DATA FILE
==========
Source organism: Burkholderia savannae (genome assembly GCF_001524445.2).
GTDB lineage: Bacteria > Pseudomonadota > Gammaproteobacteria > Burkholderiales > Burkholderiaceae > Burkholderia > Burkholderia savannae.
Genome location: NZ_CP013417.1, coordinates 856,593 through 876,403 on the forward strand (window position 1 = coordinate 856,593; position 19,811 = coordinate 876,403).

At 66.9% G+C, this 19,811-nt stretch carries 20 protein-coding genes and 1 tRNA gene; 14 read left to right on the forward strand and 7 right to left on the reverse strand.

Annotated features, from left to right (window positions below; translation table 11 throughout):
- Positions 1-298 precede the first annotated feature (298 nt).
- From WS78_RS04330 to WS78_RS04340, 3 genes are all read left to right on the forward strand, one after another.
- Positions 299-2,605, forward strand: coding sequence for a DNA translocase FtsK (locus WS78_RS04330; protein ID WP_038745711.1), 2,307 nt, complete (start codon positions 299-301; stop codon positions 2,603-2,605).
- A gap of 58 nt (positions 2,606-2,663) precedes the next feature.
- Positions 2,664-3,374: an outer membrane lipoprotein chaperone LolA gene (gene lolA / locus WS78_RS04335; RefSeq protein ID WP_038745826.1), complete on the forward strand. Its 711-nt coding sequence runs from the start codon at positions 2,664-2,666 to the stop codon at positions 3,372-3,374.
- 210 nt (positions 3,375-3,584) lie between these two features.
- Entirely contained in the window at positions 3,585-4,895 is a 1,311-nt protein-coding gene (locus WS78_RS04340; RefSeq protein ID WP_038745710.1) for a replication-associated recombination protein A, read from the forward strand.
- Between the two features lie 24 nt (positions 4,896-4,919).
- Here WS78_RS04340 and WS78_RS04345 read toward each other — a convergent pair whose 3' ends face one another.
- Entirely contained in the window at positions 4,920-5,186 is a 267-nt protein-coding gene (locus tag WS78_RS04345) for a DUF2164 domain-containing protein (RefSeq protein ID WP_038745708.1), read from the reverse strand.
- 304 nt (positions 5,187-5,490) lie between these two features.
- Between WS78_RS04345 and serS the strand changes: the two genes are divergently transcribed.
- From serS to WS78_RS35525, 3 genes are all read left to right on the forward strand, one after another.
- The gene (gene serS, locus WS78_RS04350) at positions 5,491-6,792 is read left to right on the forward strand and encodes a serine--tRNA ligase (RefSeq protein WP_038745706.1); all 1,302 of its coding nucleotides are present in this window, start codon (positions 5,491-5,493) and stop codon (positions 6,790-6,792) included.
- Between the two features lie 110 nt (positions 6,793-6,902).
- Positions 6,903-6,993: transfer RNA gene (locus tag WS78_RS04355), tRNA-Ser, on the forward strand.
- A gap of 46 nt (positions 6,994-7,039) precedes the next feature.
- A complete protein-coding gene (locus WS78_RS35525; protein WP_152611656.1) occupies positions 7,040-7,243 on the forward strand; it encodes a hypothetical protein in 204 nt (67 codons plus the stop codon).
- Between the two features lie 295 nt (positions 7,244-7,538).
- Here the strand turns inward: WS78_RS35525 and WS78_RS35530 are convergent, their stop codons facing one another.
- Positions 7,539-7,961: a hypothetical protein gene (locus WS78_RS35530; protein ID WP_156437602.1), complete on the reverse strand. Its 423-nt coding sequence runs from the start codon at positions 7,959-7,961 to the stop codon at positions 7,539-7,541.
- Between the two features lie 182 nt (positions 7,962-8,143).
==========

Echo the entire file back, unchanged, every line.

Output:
Source organism: Burkholderia savannae (genome assembly GCF_001524445.2).
GTDB lineage: Bacteria > Pseudomonadota > Gammaproteobacteria > Burkholderiales > Burkholderiaceae > Burkholderia > Burkholderia savannae.
Genome location: NZ_CP013417.1, coordinates 856,593 through 876,403 on the forward strand (window position 1 = coordinate 856,593; position 19,811 = coordinate 876,403).

At 66.9% G+C, this 19,811-nt stretch carries 20 protein-coding genes and 1 tRNA gene; 14 read left to right on the forward strand and 7 right to left on the reverse strand.

Annotated features, from left to right (window positions below; translation table 11 throughout):
- Positions 1-298 precede the first annotated feature (298 nt).
- From WS78_RS04330 to WS78_RS04340, 3 genes are all read left to right on the forward strand, one after another.
- Positions 299-2,605, forward strand: coding sequence for a DNA translocase FtsK (locus WS78_RS04330; protein ID WP_038745711.1), 2,307 nt, complete (start codon positions 299-301; stop codon positions 2,603-2,605).
- A gap of 58 nt (positions 2,606-2,663) precedes the next feature.
- Positions 2,664-3,374: an outer membrane lipoprotein chaperone LolA gene (gene lolA / locus WS78_RS04335; RefSeq protein ID WP_038745826.1), complete on the forward strand. Its 711-nt coding sequence runs from the start codon at positions 2,664-2,666 to the stop codon at positions 3,372-3,374.
- 210 nt (positions 3,375-3,584) lie between these two features.
- Entirely contained in the window at positions 3,585-4,895 is a 1,311-nt protein-coding gene (locus WS78_RS04340; RefSeq protein ID WP_038745710.1) for a replication-associated recombination protein A, read from the forward strand.
- Between the two features lie 24 nt (positions 4,896-4,919).
- Here WS78_RS04340 and WS78_RS04345 read toward each other — a convergent pair whose 3' ends face one another.
- Entirely contained in the window at positions 4,920-5,186 is a 267-nt protein-coding gene (locus tag WS78_RS04345) for a DUF2164 domain-containing protein (RefSeq protein ID WP_038745708.1), read from the reverse strand.
- 304 nt (positions 5,187-5,490) lie between these two features.
- Between WS78_RS04345 and serS the strand changes: the two genes are divergently transcribed.
- From serS to WS78_RS35525, 3 genes are all read left to right on the forward strand, one after another.
- The gene (gene serS, locus WS78_RS04350) at positions 5,491-6,792 is read left to right on the forward strand and encodes a serine--tRNA ligase (RefSeq protein WP_038745706.1); all 1,302 of its coding nucleotides are present in this window, start codon (positions 5,491-5,493) and stop codon (positions 6,790-6,792) included.
- Between the two features lie 110 nt (positions 6,793-6,902).
- Positions 6,903-6,993: transfer RNA gene (locus tag WS78_RS04355), tRNA-Ser, on the forward strand.
- A gap of 46 nt (positions 6,994-7,039) precedes the next feature.
- A complete protein-coding gene (locus WS78_RS35525; protein WP_152611656.1) occupies positions 7,040-7,243 on the forward strand; it encodes a hypothetical protein in 204 nt (67 codons plus the stop codon).
- Between the two features lie 295 nt (positions 7,244-7,538).
- Here the strand turns inward: WS78_RS35525 and WS78_RS35530 are convergent, their stop codons facing one another.
- Positions 7,539-7,961: a hypothetical protein gene (locus WS78_RS35530; protein ID WP_156437602.1), complete on the reverse strand. Its 423-nt coding sequence runs from the start codon at positions 7,959-7,961 to the stop codon at positions 7,539-7,541.
- Between the two features lie 182 nt (positions 7,962-8,143).